By Bill Weir, CNN Chief Climate Correspondent
Tue February 28, 2023
In a bright-red county in a state allergic to regulations, there is a ban on growing grass outside new businesses. Only 8% of a home’s landscaping can have a grass lawn in this booming corner of Utah, about a hundred miles northeast of Las Vegas.
And if any developers want to add another country club to this golfing mecca, “I don’t know where they would get the water from,” said Zach Renstrom, general manager of the Washington County Water Conservancy District. “And I’m telling you, I know where every drop of water is.”
Like lots of spots in the West, the combination of more people and less water makes for an uncertain future around St. George, Utah. While this winter’s generous snowpack could buy precious time, the entire Colorado River system remains in danger of crashing if water gets too low at Lakes Powell and Mead.
But that reality hasn’t stopped St. George from booming into the fastest growing metro area in the US two years running, according to the US Census Bureau, and Renstrom says that unless Utah builds a long-promised pipeline to pump water 140 miles from Lake Powell, their growth will turn to pain.
In the meantime, Lake Powell – the country’s second-largest reservoir – has struggled to serve even the places it currently provides water to. Last week it sank to the lowest water level since the reservoir was filled in the 1960s, and since 2000 has lost more than 150 feet.
“If we stop construction water, that act alone would lay off about 20% of our county,” Renstrom said. “We’ve made a commitment that we’re going to make sure to be good stewards of every single drop of water that’s already here and make sure we’re utilizing that. But when we look at our long-term growth and you know how much water we need, (the Lake Powell Pipeline) is still in our long-term plan.”
Washington County said it consumed about 50,000 acre feet of water in 2022, all of it supplied by the Virgin River which flows into the Colorado system and out of taps from Vegas to LA. An acre-foot is the amount of water needed to cover one acre to the depth of one foot – roughly 326,000 gallons.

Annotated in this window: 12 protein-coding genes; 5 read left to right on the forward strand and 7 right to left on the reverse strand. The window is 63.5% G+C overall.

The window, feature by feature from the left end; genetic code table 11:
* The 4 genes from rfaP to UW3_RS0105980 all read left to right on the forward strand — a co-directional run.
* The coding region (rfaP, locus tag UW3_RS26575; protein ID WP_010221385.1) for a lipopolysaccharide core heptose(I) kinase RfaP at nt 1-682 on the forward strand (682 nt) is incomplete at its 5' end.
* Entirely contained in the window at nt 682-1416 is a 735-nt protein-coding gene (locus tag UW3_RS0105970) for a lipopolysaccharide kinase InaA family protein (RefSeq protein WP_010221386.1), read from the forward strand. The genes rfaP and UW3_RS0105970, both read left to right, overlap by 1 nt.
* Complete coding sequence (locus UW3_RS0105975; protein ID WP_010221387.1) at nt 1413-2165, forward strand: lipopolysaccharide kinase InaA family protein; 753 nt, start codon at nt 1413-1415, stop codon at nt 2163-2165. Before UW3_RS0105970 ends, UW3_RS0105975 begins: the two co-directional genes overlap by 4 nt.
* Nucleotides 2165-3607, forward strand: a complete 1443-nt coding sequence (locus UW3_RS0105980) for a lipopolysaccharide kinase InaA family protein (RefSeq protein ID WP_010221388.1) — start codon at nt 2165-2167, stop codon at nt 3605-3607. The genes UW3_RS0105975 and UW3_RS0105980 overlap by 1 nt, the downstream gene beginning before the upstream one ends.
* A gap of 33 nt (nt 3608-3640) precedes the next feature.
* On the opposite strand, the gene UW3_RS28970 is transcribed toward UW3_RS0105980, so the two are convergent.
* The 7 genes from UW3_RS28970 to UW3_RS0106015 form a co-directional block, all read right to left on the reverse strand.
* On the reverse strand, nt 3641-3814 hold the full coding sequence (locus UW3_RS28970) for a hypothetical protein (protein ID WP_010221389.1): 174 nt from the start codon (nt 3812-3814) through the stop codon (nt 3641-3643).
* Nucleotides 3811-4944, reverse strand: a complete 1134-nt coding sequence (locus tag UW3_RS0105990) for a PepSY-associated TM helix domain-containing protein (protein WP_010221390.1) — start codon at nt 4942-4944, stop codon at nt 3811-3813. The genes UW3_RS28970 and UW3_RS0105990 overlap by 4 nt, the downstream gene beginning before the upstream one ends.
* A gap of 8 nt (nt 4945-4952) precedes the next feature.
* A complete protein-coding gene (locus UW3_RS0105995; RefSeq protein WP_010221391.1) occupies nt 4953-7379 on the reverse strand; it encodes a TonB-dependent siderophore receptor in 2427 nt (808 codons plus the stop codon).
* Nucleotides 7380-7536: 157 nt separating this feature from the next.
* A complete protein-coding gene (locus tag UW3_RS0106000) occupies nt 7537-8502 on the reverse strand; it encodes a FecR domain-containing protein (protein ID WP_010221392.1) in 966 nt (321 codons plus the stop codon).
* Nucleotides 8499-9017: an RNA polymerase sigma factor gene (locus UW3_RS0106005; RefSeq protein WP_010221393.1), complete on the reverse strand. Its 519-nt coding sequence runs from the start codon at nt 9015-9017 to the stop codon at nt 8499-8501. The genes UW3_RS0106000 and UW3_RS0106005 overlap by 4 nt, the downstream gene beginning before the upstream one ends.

A showdown over Colorado River water is setting the stage for a high-stakes legal battle
A plan to pump 80,000 acre feet of water a year from Lake Powell to Sand Hollow Reservoir passed the Utah legislature in 2006 and met immediate opposition from environmental groups worried about fragile desert ecosystems. Fourteen dry years later in 2020, the Trump administration tried to fast-track the project’s environmental review but water managers from the other six Colorado River Basin states banded together to block it.
“The system is crashing and to be honest, it’s kind of incomprehensible to think of a diversion of that size that would serve 200,000 people in one county in southern Utah at this moment in time. There’s just not the water,” Matt Rice, Southwest Region Director of the nonprofit American Rivers told CNN. “We’re worried about every molecule of water that that we can deliver to Lake Powell and Lake Mead to protect critical hydroelectric infrastructure.”
While in legal limbo, the controversy brought fresh headlines in January when the mayor of the small Washington County town of Ivins called it “the Lake Powell pipe dream” during a public meeting.